Fast constant-time gcd computation and modular inversion

Niels Möller nisse at
Mon Jun 6 10:57:27 CEST 2022

Torbjörn Granlund <tg at> writes:

> Any algorithm with these properties would be a huge improvement compared
> to what we have today:
> 0. No side-channel leakage of anything but bit counts of input operands.
>    (I suppose there are usages where the mod argument is not sensitive,
>    such as for the elliptic curve usages).  This is already true for the
>    present, slow code.
> 1. Computation of a 2 x 2 matrix in O(1) time.  Not necessarily fast.
> 2. Guaranteed reduction of intermediate operand bit count by a full limb
>    each.
> 3. If the reduction in (2) happens to be greater than one limb, the
>    subsequent iteration of (1) must still work.  I.e., it must allow the
>    bits it depends on to be zero and should not need to locate, say, the
>    least significant 1 bit of the full operands.

I think the new algorithm by djb and Bo-Yin Yang look very promising. I
think it could work somthing like this:

Extract least significant 96 bits of each number.

Compute (in O(1)) a matrix that eliminates those bits. Matrix elements are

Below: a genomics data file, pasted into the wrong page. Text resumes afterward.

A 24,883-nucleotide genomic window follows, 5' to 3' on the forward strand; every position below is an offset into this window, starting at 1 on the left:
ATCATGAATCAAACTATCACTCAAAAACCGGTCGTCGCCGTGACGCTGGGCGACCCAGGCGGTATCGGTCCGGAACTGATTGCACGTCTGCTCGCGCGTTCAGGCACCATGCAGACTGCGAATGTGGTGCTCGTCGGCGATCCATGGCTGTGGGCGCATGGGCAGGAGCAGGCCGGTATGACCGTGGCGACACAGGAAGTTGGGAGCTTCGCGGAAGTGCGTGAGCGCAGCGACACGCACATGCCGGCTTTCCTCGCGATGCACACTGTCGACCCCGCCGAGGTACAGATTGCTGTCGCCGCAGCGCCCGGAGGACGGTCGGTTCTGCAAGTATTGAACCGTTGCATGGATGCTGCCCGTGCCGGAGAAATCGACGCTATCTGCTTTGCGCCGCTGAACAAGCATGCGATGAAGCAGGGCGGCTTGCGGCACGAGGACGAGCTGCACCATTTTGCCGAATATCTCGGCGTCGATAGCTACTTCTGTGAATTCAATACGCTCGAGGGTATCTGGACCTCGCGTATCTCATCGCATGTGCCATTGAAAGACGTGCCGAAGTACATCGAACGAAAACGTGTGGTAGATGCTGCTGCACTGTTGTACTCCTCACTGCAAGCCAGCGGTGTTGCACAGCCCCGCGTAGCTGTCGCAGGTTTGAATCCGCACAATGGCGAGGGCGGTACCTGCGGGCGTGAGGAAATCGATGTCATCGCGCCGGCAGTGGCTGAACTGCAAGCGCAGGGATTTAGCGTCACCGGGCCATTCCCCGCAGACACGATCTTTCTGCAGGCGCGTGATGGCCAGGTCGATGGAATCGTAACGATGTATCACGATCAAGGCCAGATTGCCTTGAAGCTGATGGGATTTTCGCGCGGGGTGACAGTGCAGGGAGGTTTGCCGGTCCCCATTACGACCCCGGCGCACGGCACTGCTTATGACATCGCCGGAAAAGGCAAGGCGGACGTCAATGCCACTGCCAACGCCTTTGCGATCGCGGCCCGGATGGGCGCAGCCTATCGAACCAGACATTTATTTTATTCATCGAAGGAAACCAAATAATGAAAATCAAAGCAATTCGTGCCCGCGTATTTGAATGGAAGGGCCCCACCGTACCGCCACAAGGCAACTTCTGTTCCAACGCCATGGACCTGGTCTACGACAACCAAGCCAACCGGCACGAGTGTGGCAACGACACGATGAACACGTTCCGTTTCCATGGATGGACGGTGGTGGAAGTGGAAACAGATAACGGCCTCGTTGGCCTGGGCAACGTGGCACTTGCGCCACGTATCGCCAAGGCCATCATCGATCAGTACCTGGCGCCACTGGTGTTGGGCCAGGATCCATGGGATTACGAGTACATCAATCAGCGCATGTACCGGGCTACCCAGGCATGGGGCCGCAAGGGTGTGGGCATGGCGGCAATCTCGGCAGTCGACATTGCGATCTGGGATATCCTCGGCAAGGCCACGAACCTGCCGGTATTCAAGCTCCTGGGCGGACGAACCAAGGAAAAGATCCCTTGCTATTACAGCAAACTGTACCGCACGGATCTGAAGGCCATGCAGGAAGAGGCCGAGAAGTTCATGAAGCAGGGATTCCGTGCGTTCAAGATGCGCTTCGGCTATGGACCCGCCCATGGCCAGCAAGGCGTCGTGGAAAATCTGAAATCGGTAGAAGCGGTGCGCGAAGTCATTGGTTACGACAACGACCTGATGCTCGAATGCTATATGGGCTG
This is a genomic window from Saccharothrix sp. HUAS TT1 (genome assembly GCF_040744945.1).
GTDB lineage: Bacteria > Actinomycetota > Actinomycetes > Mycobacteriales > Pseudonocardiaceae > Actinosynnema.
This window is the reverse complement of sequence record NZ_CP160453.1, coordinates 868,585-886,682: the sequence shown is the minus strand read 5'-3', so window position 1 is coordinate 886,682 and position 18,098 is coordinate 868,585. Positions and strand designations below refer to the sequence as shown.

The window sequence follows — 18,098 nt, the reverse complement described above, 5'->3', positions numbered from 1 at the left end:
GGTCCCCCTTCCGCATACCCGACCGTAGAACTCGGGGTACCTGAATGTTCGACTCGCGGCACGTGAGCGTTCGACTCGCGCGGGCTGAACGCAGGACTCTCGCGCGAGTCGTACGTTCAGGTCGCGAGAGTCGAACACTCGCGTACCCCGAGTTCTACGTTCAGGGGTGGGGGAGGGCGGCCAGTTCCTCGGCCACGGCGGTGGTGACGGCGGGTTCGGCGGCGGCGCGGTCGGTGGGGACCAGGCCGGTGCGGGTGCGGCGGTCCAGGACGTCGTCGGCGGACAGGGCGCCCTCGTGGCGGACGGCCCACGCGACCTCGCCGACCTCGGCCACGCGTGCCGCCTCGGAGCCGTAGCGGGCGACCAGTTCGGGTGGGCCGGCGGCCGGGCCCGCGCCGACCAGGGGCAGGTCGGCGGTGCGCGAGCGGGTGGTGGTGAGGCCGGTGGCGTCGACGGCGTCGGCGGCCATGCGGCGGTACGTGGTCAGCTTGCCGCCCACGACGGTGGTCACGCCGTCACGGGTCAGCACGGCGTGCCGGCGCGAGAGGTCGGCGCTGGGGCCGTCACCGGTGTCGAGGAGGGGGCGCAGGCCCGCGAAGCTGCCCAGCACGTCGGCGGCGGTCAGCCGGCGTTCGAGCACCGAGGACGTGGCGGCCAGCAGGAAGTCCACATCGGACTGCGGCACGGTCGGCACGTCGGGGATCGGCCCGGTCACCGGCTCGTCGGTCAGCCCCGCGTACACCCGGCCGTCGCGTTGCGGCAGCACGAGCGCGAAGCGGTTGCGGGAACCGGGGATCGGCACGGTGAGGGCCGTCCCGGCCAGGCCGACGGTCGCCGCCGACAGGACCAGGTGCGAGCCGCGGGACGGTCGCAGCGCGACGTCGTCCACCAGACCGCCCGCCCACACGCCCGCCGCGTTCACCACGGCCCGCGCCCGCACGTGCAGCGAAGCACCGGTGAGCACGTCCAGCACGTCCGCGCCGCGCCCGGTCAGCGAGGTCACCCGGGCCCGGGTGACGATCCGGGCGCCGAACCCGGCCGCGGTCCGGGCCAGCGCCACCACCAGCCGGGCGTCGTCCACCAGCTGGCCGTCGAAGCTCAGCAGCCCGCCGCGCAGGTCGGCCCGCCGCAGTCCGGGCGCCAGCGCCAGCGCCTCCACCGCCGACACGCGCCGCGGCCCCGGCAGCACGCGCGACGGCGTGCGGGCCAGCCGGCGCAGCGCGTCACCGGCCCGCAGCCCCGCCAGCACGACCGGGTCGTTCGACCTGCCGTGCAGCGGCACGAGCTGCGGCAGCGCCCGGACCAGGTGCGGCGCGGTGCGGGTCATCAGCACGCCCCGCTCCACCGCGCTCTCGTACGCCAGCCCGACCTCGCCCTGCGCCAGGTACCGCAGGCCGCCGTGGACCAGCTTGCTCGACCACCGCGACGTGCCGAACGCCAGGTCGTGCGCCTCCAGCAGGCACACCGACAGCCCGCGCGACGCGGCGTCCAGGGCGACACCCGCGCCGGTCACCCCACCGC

64-bit signed (it's not entirely clear from the proof in the paper that
they can't overflow 64 bit signed, I've tried mailing the authors for

Then multiply original numbers by that matrix, and shift left 96 bits.
Then we have a net reduction of 32 bits. Due to signednes, we must treat
everything as two's complement.

To avoid actual shifts, we can group two such iterations, eliminating
three 64-bit limbs at the low end, and growing by at most two limbs at
the high end.

The new clever trick to deal with issues like (3), is to extend
algorithm state with an auxillary shift count.

The resulting inverse will be off by a power of two, which needs to be
eliminated with some final processing (or maybe treated specially, in
case numbers are in redc form).

Niels Möller. PGP key CB4962D070D77D7FCB8BA36271D8F1FF368C6677.
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